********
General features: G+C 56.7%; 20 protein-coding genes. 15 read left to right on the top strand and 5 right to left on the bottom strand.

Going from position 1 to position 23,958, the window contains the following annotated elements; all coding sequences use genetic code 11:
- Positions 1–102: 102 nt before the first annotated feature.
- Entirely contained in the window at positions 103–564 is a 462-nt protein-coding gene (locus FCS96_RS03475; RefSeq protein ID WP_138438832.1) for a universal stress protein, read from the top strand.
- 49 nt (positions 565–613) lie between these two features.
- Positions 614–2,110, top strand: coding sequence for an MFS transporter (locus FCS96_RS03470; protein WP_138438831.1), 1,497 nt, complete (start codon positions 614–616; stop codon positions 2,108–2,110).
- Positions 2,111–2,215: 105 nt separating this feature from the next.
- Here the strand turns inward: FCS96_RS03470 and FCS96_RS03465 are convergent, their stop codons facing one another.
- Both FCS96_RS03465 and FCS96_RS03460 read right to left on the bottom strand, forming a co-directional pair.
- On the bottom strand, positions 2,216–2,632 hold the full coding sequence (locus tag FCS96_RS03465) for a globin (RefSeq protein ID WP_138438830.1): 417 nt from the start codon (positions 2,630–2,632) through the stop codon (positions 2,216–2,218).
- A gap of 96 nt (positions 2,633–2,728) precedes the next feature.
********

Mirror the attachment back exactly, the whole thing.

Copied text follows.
General features: G+C 56.7%; 20 protein-coding genes. 15 read left to right on the top strand and 5 right to left on the bottom strand.

Going from position 1 to position 23,958, the window contains the following annotated elements; all coding sequences use genetic code 11:
- Positions 1–102: 102 nt before the first annotated feature.
- Entirely contained in the window at positions 103–564 is a 462-nt protein-coding gene (locus FCS96_RS03475; RefSeq protein ID WP_138438832.1) for a universal stress protein, read from the top strand.
- 49 nt (positions 565–613) lie between these two features.
- Positions 614–2,110, top strand: coding sequence for an MFS transporter (locus FCS96_RS03470; protein WP_138438831.1), 1,497 nt, complete (start codon positions 614–616; stop codon positions 2,108–2,110).
- Positions 2,111–2,215: 105 nt separating this feature from the next.
- Here the strand turns inward: FCS96_RS03470 and FCS96_RS03465 are convergent, their stop codons facing one another.
- Both FCS96_RS03465 and FCS96_RS03460 read right to left on the bottom strand, forming a co-directional pair.
- On the bottom strand, positions 2,216–2,632 hold the full coding sequence (locus tag FCS96_RS03465) for a globin (RefSeq protein ID WP_138438830.1): 417 nt from the start codon (positions 2,630–2,632) through the stop codon (positions 2,216–2,218).
- A gap of 96 nt (positions 2,633–2,728) precedes the next feature.